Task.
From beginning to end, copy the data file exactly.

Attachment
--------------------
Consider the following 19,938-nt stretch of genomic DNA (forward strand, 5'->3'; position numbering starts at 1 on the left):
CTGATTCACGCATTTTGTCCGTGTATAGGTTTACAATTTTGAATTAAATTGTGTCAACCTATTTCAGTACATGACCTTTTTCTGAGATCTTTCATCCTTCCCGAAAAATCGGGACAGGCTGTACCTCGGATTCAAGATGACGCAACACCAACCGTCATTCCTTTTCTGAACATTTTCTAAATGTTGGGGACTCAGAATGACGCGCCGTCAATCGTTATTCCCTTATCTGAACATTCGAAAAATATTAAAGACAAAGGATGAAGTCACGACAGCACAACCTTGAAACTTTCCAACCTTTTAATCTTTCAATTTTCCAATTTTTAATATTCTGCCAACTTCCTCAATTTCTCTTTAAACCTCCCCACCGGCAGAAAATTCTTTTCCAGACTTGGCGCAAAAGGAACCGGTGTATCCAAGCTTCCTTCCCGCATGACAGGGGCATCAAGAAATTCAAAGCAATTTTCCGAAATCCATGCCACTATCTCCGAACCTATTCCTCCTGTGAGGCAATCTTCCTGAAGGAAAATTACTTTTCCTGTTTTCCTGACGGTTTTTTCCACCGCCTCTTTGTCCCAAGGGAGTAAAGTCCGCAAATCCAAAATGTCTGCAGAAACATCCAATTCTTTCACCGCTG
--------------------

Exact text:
Consider the following 19,938-nt stretch of genomic DNA (forward strand, 5'->3'; position numbering starts at 1 on the left):
CTGATTCACGCATTTTGTCCGTGTATAGGTTTACAATTTTGAATTAAATTGTGTCAACCTATTTCAGTACATGACCTTTTTCTGAGATCTTTCATCCTTCCCGAAAAATCGGGACAGGCTGTACCTCGGATTCAAGATGACGCAACACCAACCGTCATTCCTTTTCTGAACATTTTCTAAATGTTGGGGACTCAGAATGACGCGCCGTCAATCGTTATTCCCTTATCTGAACATTCGAAAAATATTAAAGACAAAGGATGAAGTCACGACAGCACAACCTTGAAACTTTCCAACCTTTTAATCTTTCAATTTTCCAATTTTTAATATTCTGCCAACTTCCTCAATTTCTCTTTAAACCTCCCCACCGGCAGAAAATTCTTTTCCAGACTTGGCGCAAAAGGAACCGGTGTATCCAAGCTTCCTTCCCGCATGACAGGGGCATCAAGAAATTCAAAGCAATTTTCCGAAATCCATGCCACTATCTCCGAACCTATTCCTCCTGTGAGGCAATCTTCCTGAAGGAAAATTACTTTTCCTGTTTTCCTGACGGTTTTTTCCACCGCCTCTTTGTCCCAAGGGAGTAAAGTCCGCAAATCCAAAATGTCTGCAGAAACATCCAATTCTTTCACCGCTG